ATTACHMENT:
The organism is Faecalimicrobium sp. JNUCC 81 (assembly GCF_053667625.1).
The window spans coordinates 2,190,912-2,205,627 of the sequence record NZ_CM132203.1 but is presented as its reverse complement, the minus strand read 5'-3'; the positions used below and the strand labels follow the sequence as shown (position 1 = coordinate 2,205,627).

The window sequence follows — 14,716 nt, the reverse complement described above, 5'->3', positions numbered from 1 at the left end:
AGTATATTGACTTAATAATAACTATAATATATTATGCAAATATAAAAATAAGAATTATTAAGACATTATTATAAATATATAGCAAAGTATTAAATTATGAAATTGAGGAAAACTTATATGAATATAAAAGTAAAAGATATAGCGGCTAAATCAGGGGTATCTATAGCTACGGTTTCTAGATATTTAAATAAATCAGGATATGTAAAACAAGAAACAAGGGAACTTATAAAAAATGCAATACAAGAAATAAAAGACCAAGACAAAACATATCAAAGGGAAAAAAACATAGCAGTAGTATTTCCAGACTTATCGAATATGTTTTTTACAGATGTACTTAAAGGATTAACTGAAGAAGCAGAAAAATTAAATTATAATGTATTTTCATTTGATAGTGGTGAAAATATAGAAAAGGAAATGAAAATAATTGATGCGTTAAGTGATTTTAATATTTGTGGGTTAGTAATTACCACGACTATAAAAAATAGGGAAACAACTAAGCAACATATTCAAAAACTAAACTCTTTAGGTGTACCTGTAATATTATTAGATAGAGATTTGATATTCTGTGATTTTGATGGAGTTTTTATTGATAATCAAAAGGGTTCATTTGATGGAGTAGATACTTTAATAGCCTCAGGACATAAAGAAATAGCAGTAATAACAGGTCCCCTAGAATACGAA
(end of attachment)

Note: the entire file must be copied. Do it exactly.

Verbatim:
The organism is Faecalimicrobium sp. JNUCC 81 (assembly GCF_053667625.1).
The window spans coordinates 2,190,912-2,205,627 of the sequence record NZ_CM132203.1 but is presented as its reverse complement, the minus strand read 5'-3'; the positions used below and the strand labels follow the sequence as shown (position 1 = coordinate 2,205,627).

The window sequence follows — 14,716 nt, the reverse complement described above, 5'->3', positions numbered from 1 at the left end:
AGTATATTGACTTAATAATAACTATAATATATTATGCAAATATAAAAATAAGAATTATTAAGACATTATTATAAATATATAGCAAAGTATTAAATTATGAAATTGAGGAAAACTTATATGAATATAAAAGTAAAAGATATAGCGGCTAAATCAGGGGTATCTATAGCTACGGTTTCTAGATATTTAAATAAATCAGGATATGTAAAACAAGAAACAAGGGAACTTATAAAAAATGCAATACAAGAAATAAAAGACCAAGACAAAACATATCAAAGGGAAAAAAACATAGCAGTAGTATTTCCAGACTTATCGAATATGTTTTTTACAGATGTACTTAAAGGATTAACTGAAGAAGCAGAAAAATTAAATTATAATGTATTTTCATTTGATAGTGGTGAAAATATAGAAAAGGAAATGAAAATAATTGATGCGTTAAGTGATTTTAATATTTGTGGGTTAGTAATTACCACGACTATAAAAAATAGGGAAACAACTAAGCAACATATTCAAAAACTAAACTCTTTAGGTGTACCTGTAATATTATTAGATAGAGATTTGATATTCTGTGATTTTGATGGAGTTTTTATTGATAATCAAAAGGGTTCATTTGATGGAGTAGATACTTTAATAGCCTCAGGACATAAAGAAATAGCAGTAATAACAGGTCCCCTAGAATACGAA